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Kopitar Seeing It Two Ways

by Rich Hammond / Los Angeles Kings
Anze Kopitar's credentials as a scorer require no explanation, given that he leads the Kings in points this season, with 66, and is tied for the team lead with 21 goals.

But what about on the other end? It's not a huge stretch to say that Kopitar's effort on defense has been just as valuable as his offensive production, a point illustrated by the Kings' success against Detroit's top players in four games this season.

Kopitar's line, largely, was matched up against top Red Wings forwards Pavel Datsyuk and Henrik Zetterberg. In the four-game series, Kopitar had four goals and three assists. Datsyuk had one goal and one assist. Zetterberg had zero goals and two assists.

Anze Kopitar battles for a puck with Henrik Zetterberg of the Red Wings in December.  Kopitar limited Detroit's star forward to two assists in four games this season.
``It's one of those things, where you want to be known as a two-way player,'' Kopitar said. ``Both examples that you mentioned, Datsyuk and Zetterberg, they're both really good defensively, and obviously you don't have to explain their offense. Just matching against them, it's a nice challenge for me. It's where I want to be. You want to be remembered as a decent two-way player.''

Progressively during his five-year NHL career, and particularly in the last three seasons under coach Terry Murray, Kopitar's defensive skills have improved.

In the past, the Kings would try to get the line centered by Michal Handzus matched up against the opponents' top line as much as possible. In some cases, that's still the preferred option, as Handzus has been an excellent defensive center, but Murray is not nervous about having Kopitar matched up against skilled forwards.

``Kopi, he's a player that responds to a challenge against premier players in the game,'' Murray said. ``I think, from where he has come from two years ago, in his checking game, he's right there with any of the top players in the game in that kind of a responsibility. He's big, he's strong, he's very heavy. He uses his stick extremely well, and that's guy against players who have the puck on their stick a lot, like Datsyuk and Zetterberg.''

Goalie Jonathan Bernier makes a stop against Dallas earlier this season.  He will start in net tomorrow in Columbus.
Jonathan Bernier will start in goal for the Kings tomorrow night at Columbus, Murray said after Thursday's practice. Murray had previously declared his intention to play both goalies during the four-game road trip, and stayed with his strategy.

``That was my plan coming in,'' Murray said. ``Plan your work and work your plan, that kind of thing. Both have played well. So I'm going to go with Bernier tomorrow, and then make a decision over the next few days as to how it goes from there.''

Murray also said that he's contemplating returning winger Kevin Westgarth to the lineup. Westgarth would likely play in place of fourth-line Brad Richardson if Murray determines that Westgarth's presence as a ``heavyweight'' enforcer is needed against Columbus.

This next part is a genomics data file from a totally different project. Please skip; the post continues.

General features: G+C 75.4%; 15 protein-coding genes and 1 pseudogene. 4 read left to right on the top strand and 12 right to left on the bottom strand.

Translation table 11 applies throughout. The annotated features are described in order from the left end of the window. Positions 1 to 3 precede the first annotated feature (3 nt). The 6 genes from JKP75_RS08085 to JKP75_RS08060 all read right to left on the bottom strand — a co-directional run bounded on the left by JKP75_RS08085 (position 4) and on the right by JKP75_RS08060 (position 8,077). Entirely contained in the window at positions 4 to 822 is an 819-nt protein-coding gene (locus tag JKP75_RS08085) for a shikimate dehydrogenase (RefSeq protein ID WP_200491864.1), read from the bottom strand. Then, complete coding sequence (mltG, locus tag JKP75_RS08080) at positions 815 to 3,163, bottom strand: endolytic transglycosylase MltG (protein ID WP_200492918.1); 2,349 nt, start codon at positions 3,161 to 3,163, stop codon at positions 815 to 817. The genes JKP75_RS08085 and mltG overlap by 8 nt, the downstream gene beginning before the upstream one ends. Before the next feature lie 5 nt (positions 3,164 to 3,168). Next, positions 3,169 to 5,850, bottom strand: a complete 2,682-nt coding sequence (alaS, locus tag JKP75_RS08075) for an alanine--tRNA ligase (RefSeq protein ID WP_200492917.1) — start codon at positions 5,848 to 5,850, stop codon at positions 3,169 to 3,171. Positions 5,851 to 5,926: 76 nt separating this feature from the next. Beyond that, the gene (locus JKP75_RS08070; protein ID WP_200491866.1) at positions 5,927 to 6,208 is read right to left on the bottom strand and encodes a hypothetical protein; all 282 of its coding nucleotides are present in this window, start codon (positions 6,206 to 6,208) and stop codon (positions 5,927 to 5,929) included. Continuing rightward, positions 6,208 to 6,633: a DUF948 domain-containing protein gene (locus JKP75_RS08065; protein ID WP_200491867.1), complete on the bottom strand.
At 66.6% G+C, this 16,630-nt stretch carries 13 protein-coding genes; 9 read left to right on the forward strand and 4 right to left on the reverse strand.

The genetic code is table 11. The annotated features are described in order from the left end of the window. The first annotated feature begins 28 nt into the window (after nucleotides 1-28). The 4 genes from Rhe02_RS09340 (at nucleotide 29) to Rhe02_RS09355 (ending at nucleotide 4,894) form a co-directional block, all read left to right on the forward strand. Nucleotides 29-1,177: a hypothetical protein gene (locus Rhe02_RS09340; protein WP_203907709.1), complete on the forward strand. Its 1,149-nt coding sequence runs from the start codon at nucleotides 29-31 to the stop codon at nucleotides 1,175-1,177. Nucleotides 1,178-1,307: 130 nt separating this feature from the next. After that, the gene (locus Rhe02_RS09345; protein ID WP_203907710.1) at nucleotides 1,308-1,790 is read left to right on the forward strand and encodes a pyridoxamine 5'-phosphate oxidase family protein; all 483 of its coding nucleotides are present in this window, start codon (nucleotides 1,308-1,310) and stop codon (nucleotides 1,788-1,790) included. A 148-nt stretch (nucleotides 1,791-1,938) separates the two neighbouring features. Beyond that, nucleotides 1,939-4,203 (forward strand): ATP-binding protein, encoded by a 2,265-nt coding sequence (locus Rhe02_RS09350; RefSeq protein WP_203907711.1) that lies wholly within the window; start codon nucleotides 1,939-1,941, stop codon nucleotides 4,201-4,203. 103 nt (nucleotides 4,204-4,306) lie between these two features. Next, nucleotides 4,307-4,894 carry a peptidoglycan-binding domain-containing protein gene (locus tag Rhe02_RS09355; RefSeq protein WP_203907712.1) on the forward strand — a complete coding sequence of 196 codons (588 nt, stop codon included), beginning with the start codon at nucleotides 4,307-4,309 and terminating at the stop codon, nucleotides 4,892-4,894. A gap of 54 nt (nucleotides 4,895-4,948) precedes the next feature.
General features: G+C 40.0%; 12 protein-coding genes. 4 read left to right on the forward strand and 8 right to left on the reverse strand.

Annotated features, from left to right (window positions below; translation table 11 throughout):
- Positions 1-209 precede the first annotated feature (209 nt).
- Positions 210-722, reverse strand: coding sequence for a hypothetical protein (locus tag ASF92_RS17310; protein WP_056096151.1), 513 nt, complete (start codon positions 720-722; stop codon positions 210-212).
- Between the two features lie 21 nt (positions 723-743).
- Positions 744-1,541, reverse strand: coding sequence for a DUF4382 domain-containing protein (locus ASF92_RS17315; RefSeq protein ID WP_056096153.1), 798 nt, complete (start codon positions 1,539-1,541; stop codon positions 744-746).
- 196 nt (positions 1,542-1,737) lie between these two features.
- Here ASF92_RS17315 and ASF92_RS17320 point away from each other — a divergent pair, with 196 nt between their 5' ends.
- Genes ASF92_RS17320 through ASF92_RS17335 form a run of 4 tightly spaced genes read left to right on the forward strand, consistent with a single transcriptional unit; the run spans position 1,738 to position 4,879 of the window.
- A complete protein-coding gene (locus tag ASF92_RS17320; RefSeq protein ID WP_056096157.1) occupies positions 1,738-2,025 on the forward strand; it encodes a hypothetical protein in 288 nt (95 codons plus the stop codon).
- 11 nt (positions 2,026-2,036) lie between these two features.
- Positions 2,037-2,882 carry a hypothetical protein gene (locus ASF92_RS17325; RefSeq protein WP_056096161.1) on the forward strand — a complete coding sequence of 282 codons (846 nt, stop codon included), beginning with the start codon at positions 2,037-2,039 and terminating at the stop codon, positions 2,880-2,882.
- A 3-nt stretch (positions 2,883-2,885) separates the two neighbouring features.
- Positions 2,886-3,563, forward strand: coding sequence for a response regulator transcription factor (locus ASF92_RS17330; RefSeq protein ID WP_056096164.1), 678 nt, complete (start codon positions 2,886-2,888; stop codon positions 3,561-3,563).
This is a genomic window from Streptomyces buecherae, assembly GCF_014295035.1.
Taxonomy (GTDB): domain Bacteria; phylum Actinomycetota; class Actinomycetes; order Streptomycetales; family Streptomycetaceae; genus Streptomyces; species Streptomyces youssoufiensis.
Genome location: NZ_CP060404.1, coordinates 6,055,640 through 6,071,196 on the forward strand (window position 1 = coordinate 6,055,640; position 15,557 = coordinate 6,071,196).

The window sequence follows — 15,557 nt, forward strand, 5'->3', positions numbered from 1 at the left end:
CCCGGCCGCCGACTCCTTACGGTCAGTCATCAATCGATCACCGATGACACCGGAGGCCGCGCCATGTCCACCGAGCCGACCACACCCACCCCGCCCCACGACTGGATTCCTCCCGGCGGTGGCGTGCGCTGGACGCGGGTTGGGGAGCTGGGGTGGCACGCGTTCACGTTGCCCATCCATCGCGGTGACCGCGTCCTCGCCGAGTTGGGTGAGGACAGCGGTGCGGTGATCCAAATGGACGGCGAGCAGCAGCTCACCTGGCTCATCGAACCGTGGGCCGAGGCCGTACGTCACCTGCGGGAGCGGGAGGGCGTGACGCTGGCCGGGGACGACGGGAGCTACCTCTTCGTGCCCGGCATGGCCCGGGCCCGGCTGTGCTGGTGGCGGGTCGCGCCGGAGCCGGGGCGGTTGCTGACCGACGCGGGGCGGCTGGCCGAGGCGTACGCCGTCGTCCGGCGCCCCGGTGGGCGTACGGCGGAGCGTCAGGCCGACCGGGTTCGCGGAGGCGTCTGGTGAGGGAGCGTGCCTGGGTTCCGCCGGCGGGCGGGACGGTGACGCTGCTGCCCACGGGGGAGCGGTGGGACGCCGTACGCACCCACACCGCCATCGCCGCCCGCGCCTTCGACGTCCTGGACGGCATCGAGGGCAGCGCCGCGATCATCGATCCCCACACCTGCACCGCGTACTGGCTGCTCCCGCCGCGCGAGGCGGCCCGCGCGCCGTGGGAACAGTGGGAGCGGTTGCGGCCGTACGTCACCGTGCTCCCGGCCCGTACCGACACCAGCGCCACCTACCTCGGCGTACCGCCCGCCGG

Tomorrow's game will be televised on Prime Ticket on tape delay at 7:30 p.m. Pacific time.

Despite a sore nose, watery eyes and a moment of concern, Drew Doughty was relieved after escaping from a Todd Bertuzzi elbow with relatively little damage.

Todd Bertuzzi reacts after elbowing Drew Doughty in the face last night.  Initially startled, Doughty quickly recovered and did not miss a shift.
The Kings had a hold-your-breath moment Wednesday night when Bertuzzi, temporarily playing without a stick, decided to defend himself by throwing a quick elbow that landed squarely on Doughty's nose.

Doughty fell down and, looking a bit dazed, went to the locker room after he returned to the bench, but was back on the ice just a couple minutes later.

``It's just that when your nose gets hit, your eyes start to water and stuff like that,'' Doughty said. ``I don't even think I missed a shift, so I'm obviously fine. Luckily, it wasn't anything bad.''

Doughty missed six games in late October because of concussion symptoms, and fears might have been raised when he looked a little unsteady skating back to the bench after Bertuzzi's elbow. Doughty admitted to a nervous moment as well.

``I definitely thought (about) that too,'' Doughty said, ``because I fell right after the hit, and that's kind of something that guys do when they get a concussion. They try to get up and they fall, and that's what I did. So at first, I was obviously worried, but once I got to the room I just regrouped and felt good again. The nose is a little banged up, but it's nothing I can't handle.''

Murray had high praise for the play of fourth-line rookie forwards Kyle Clifford and Trevor Lewis in Wednesday's game against the Red Wings.

``Trevor Lewis showed me a few things last night,'' Murray said. ``He stepped up again, to another level, in my mind. He played outstanding. Battling, competing, strong on the puck. He made a couple plays, he rounded the net and found Doughty coming in on the weak side. I think it was the 4-on-4, actually. He and Simmonds were out on the 4-on-4, and he found Doughty coming in off that back post. He was under pressure.

``That's a high-level play. And he gets cut, for four stitches, while coming back and tracking, and he doesn't miss a stride. He just digs in and comes back. He's wiping the blood off his face at the same time, but he never stopped playing the game. And you can't. That's the way it is. You've got to keep going.

``Clifford, I can't say enough about him last night. Against a premier team, taking pucks off the boards and making plays with composure, going to the net. Man, this kid is improving each day. It's good stuff. Important fourth line.''

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